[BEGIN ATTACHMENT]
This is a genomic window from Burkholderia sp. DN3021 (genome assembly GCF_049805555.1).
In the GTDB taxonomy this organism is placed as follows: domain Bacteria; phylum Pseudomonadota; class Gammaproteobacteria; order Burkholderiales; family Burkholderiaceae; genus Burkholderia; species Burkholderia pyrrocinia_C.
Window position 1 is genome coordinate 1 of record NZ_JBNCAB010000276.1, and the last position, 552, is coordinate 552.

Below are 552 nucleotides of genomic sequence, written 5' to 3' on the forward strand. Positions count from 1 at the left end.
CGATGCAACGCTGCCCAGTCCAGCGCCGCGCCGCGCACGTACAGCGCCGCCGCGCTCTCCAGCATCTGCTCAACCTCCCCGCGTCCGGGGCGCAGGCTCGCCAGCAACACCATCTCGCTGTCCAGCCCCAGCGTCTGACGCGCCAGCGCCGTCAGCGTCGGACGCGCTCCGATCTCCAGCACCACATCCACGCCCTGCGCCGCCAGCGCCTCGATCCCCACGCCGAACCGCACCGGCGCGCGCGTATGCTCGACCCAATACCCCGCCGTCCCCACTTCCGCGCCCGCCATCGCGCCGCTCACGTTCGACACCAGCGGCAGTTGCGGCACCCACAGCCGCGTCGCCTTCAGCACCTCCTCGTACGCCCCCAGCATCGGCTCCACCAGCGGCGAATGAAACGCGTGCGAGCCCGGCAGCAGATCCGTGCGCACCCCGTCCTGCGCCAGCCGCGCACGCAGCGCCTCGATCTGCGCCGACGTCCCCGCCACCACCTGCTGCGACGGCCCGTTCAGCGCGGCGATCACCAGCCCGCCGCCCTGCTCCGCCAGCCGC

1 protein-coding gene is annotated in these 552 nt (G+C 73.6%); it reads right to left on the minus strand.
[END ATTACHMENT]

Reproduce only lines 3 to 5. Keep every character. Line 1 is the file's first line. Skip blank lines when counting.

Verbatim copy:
Window position 1 is genome coordinate 1 of record NZ_JBNCAB010000276.1, and the last position, 552, is coordinate 552.

Below are 552 nucleotides of genomic sequence, written 5' to 3' on the forward strand. Positions count from 1 at the left end.
CGATGCAACGCTGCCCAGTCCAGCGCCGCGCCGCGCACGTACAGCGCCGCCGCGCTCTCCAGCATCTGCTCAACCTCCCCGCGTCCGGGGCGCAGGCTCGCCAGCAACACCATCTCGCTGTCCAGCCCCAGCGTCTGACGCGCCAGCGCCGTCAGCGTCGGACGCGCTCCGATCTCCAGCACCACATCCACGCCCTGCGCCGCCAGCGCCTCGATCCCCACGCCGAACCGCACCGGCGCGCGCGTATGCTCGACCCAATACCCCGCCGTCCCCACTTCCGCGCCCGCCATCGCGCCGCTCACGTTCGACACCAGCGGCAGTTGCGGCACCCACAGCCGCGTCGCCTTCAGCACCTCCTCGTACGCCCCCAGCATCGGCTCCACCAGCGGCGAATGAAACGCGTGCGAGCCCGGCAGCAGATCCGTGCGCACCCCGTCCTGCGCCAGCCGCGCACGCAGCGCCTCGATCTGCGCCGACGTCCCCGCCACCACCTGCTGCGACGGCCCGTTCAGCGCGGCGATCACCAGCCCGCCGCCCTGCTCCGCCAGCCGC